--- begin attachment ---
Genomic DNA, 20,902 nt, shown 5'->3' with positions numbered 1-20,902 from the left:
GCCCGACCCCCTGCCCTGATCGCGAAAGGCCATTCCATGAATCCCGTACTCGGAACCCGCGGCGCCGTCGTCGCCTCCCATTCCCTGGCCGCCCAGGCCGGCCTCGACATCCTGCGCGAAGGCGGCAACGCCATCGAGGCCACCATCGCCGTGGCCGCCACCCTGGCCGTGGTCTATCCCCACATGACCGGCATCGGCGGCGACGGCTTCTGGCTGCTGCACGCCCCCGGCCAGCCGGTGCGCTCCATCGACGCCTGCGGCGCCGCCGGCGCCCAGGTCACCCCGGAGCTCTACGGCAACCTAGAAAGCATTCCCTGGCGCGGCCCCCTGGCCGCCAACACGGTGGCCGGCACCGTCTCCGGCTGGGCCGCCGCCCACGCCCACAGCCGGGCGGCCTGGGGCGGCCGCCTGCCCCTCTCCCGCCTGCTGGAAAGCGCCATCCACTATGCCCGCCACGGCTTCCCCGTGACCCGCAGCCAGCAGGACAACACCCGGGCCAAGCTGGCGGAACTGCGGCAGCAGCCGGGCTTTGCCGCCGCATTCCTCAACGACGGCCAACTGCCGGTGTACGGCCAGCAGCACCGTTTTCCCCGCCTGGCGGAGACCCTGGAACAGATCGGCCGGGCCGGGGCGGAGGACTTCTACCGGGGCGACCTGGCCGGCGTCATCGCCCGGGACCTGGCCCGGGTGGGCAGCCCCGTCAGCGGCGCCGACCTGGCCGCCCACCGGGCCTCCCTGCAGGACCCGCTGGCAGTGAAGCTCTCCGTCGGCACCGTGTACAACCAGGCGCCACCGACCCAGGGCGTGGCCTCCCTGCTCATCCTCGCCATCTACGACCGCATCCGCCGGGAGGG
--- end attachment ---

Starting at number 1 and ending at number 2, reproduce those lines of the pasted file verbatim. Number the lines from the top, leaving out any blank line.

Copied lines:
Genomic DNA, 20,902 nt, shown 5'->3' with positions numbered 1-20,902 from the left:
GCCCGACCCCCTGCCCTGATCGCGAAAGGCCATTCCATGAATCCCGTACTCGGAACCCGCGGCGCCGTCGTCGCCTCCCATTCCCTGGCCGCCCAGGCCGGCCTCGACATCCTGCGCGAAGGCGGCAACGCCATCGAGGCCACCATCGCCGTGGCCGCCACCCTGGCCGTGGTCTATCCCCACATGACCGGCATCGGCGGCGACGGCTTCTGGCTGCTGCACGCCCCCGGCCAGCCGGTGCGCTCCATCGACGCCTGCGGCGCCGCCGGCGCCCAGGTCACCCCGGAGCTCTACGGCAACCTAGAAAGCATTCCCTGGCGCGGCCCCCTGGCCGCCAACACGGTGGCCGGCACCGTCTCCGGCTGGGCCGCCGCCCACGCCCACAGCCGGGCGGCCTGGGGCGGCCGCCTGCCCCTCTCCCGCCTGCTGGAAAGCGCCATCCACTATGCCCGCCACGGCTTCCCCGTGACCCGCAGCCAGCAGGACAACACCCGGGCCAAGCTGGCGGAACTGCGGCAGCAGCCGGGCTTTGCCGCCGCATTCCTCAACGACGGCCAACTGCCGGTGTACGGCCAGCAGCACCGTTTTCCCCGCCTGGCGGAGACCCTGGAACAGATCGGCCGGGCCGGGGCGGAGGACTTCTACCGGGGCGACCTGGCCGGCGTCATCGCCCGGGACCTGGCCCGGGTGGGCAGCCCCGTCAGCGGCGCCGACCTGGCCGCCCACCGGGCCTCCCTGCAGGACCCGCTGGCAGTGAAGCTCTCCGTCGGCACCGTGTACAACCAGGCGCCACCGACCCAGGGCGTGGCCTCCCTGCTCATCCTCGCCATCTACGACCGCATCCGCCGGGAGGG